I have tried both Penultimate ($1.99) and PaperDesk ($2.99) for note taking. Penultimate has the better writing interface but PaperDesk has more features (combining text, writing, audio, and a todo list). There are several apps out there that sound promising that I have yet to try (uPad, Note Taker HD, Notes Plus). I think the ideal app needs to combine smooth writing abilities with the power to mix handwriting with other media (to go beyond what you can do with paper.) I have still yet to find the "perfect" writing app for use with a stylus.
For my work as a doctor I primarily rely on the Citrix client for iPad (free) to connect to my hospital. We can access our hospitals electronic health record system, labs, xrays, and even view the bedside monitors of the ICU patients. Unfortunately using Citrix on your iPad involves accessing a Windows computer via an iPad interface which is clunky. (Many EHRS have iPad apps to access them, but we are not there yet). While the getting there is clunky the pay off is nice. Looking at xrays and CTs on the iPads screen is nice and the pinch to zoom is much more functional than the built in zoom tools in the xray view. Also, viewing patient monitoring on your lap in real time is pretty cool. Citrix on the iPad beats Citrix on the phone since with the phone you have a clunky interface looking at a Windows desktop through a porthole. A week ago I actually spent the good part of an hour meeting (I was only needed for about 5 minutes of it) providing patient care by looking at labs, putting in orders, reviewing x rays, and checking in their monitoring on my iPad.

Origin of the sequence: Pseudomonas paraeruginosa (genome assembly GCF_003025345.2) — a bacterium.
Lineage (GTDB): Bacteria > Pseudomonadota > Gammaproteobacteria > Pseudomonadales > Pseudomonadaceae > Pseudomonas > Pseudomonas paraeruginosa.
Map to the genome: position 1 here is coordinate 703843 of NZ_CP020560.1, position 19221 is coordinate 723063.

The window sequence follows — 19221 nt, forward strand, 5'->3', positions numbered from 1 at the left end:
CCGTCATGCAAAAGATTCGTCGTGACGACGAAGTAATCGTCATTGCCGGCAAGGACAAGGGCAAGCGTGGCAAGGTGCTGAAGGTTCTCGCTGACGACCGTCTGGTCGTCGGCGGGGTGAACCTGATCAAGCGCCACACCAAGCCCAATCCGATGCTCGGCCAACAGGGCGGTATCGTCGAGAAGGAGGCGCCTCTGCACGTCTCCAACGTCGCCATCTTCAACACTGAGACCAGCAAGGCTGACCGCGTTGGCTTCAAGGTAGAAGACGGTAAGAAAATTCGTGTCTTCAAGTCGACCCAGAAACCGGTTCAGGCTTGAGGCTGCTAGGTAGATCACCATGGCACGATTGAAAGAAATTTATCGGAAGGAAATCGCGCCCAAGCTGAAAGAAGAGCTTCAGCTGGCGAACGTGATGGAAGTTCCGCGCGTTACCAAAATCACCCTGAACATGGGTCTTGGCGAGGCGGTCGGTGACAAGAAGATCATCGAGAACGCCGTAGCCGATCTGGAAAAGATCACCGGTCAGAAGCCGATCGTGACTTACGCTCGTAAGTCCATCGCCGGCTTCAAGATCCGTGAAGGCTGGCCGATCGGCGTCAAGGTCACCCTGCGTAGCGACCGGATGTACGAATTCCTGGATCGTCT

One area I have yet to find perfection in is in keeping a journal collection. In my field I read two primary journals Critical Care Medicine and Pediatric Critical Care Medicine. I've found a good workflow with MDConsult (which has pdfs of the above journals available), DownThemAll (Firefox extension that auto downloads all the pdfs to your computer), and Mendeley (which then will automatically catalog the metadata for your pdf collection) to effectively have a paperless bookshelf of my two most read journals. My goal was to have a few years of searchable journals at my fingertips. I've met a FEW snags with this on the iPad. First off Mendeley only lets you sync 500MB for free to your personal space and charges you for more. Second the Mendeley app seems to crash on my iPad (I suspect due to the size of my library). I don't think Mendeley was meant to be used in this fashion but more to keep a small focused list of journals for academic folks. What I need to find is pdf viewer that searches INSIDE PDFs and lets you sync a library of PDF documents with your desktop.